Washington Redskins quarterback Robert Griffin III reportedly will have surgery later this week to repair a torn lateral collateral ligament in his right knee and to determine whether the ACL in that knee is damaged, according to multiple national outlets.
The reports mean Griffin faces a months-long rehabilitation that at least jeopardizes his participation in the Redskins‘ offseason program and possibly could cause him to miss some of the 2013 season.
Surgery to repair a completely torn LCL requires four to six months of rehabilitation, and ACL reconstruction surgery requires approximately six to nine months, according to Williamsburg, Va.-based orthopedic surgeon Daniel Carr, who served as the United States Olympic Team’s head physician at the 2002 Winter Olympics.
If Griffin’s ACL and LCL are completely torn, the timetable for his recovery likely would be six to nine months, although his rehabilitation initially would be more complex than if he tore one or the other, said Carr, who has not examined Griffin.
The Redskins fear Griffin’s ACL was damaged late in Sunday’s playoff loss to Seattle. His knee buckled and bent awkwardly when he leaned down to pick up a fumble in the fourth quarter. He was unable to complete the game.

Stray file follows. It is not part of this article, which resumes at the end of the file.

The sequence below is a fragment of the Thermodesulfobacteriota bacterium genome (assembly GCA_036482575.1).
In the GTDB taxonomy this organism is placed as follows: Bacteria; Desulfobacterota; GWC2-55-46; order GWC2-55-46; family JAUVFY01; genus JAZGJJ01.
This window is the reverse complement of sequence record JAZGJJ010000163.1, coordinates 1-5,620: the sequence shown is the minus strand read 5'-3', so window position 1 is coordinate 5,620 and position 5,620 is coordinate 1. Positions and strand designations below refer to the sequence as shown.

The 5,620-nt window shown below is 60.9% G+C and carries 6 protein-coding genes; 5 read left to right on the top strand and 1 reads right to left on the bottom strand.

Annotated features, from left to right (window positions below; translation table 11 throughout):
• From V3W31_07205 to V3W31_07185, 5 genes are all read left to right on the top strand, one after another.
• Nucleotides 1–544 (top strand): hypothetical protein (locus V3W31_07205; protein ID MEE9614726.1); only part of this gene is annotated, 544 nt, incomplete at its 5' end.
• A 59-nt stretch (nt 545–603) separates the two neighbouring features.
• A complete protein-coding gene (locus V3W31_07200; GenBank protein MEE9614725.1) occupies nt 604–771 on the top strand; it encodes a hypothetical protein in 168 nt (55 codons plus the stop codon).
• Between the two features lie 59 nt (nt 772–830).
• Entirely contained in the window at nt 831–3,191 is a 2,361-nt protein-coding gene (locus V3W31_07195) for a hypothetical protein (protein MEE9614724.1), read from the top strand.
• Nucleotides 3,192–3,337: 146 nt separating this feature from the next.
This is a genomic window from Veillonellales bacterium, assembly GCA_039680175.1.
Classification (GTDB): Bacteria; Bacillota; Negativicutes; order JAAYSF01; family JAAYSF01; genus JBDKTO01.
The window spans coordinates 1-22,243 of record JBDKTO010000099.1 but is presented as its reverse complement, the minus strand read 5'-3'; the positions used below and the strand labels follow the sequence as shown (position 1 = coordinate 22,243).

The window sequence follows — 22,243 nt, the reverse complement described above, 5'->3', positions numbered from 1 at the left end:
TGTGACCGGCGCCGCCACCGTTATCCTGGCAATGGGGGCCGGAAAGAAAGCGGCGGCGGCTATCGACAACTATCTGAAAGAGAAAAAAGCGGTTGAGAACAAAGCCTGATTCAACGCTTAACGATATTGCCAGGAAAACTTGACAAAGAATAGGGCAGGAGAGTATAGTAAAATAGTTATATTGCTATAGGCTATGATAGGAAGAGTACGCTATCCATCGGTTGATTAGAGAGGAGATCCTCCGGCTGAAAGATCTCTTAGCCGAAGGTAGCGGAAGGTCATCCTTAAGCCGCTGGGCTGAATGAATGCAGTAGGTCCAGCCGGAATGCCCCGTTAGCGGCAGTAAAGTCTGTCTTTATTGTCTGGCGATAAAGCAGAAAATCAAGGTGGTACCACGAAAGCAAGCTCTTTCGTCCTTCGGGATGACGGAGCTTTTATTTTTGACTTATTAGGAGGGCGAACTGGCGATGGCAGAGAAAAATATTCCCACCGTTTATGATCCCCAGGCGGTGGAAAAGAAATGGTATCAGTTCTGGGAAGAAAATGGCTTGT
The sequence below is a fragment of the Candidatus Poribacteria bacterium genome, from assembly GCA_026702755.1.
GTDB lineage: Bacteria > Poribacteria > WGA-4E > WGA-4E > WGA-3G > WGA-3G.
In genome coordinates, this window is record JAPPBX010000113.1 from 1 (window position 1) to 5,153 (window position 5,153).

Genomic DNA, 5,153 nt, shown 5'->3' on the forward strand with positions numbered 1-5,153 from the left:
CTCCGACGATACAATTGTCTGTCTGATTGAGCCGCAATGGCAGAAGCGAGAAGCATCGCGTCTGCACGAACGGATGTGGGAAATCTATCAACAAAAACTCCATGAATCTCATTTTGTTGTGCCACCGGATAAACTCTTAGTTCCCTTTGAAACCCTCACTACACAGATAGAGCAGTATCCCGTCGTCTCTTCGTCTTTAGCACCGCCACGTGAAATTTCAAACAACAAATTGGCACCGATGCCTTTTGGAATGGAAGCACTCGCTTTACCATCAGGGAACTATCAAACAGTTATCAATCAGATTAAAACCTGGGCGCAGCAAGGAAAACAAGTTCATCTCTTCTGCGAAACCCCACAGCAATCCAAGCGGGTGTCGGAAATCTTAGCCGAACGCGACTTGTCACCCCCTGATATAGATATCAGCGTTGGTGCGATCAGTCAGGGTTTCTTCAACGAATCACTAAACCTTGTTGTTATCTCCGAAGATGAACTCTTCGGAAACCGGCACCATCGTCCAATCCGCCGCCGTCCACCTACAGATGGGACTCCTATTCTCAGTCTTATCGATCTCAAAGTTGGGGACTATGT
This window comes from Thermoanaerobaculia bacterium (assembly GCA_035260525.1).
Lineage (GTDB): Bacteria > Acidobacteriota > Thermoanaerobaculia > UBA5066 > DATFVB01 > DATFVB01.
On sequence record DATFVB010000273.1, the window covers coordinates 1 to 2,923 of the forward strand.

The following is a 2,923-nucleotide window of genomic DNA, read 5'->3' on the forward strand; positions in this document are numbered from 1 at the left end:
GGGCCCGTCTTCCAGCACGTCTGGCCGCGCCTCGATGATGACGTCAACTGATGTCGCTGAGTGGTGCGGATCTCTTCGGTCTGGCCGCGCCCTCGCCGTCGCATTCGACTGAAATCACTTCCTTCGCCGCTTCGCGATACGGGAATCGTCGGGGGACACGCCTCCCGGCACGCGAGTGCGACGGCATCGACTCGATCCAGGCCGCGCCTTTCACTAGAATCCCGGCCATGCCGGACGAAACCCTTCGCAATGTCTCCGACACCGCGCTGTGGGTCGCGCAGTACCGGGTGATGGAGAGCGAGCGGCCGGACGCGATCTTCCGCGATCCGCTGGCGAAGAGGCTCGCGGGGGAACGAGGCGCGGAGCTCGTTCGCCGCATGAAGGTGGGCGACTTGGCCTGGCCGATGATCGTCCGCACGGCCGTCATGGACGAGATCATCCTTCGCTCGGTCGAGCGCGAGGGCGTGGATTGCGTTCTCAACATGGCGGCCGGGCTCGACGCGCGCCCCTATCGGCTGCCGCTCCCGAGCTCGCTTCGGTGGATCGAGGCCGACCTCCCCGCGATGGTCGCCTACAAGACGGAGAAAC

Griffin flew to Pensacola, Fla., Tuesday along with some team officials to visit Andrews at his institute there. Because Griffin tore the ACL in 2009, and because he played the final three games of this season through a mildly sprained lateral collateral ligament, Andrews sought to evaluate him more extensively to clarify the results of the MRI exam he had after Sunday’s game.
Griffin insisted on returning, and Shanahan allowed him to, saying Griffin had earned the right to determine his status because of how well he played during his rookie season and his knowledge of his own body.
If Griffin’s ACL is completely torn, he would require his second ACL reconstruction procedure. The ligament was reconstructed in 2009 using a patellar tendon graft.
“That’s, in my mind, the gold standard,” Carr said.
“It heals in well and there’s minimal deficit as far as the athlete getting back and playing again,” Carr said. “That has worked really well. Some people use that as their primary graft now since it’s been so good.”
Regardless of whether a quadriceps tendon, hamstring tendon or donated tendon is used for the graft, a knee in which the ACL has been reconstructed twice can suffer long-term effects.
“Your best chance of the best results, if you have to have an ACL, is always the first one, not necessarily the second one,” Carr said.
“I would tell you I think there would always be a difference on that knee. The players he plays with and the players he plays against may not notice that, but you as a physician and trainer in examining that athlete will always sort of say, ‘Wow, it’s a little different than what it was.’”
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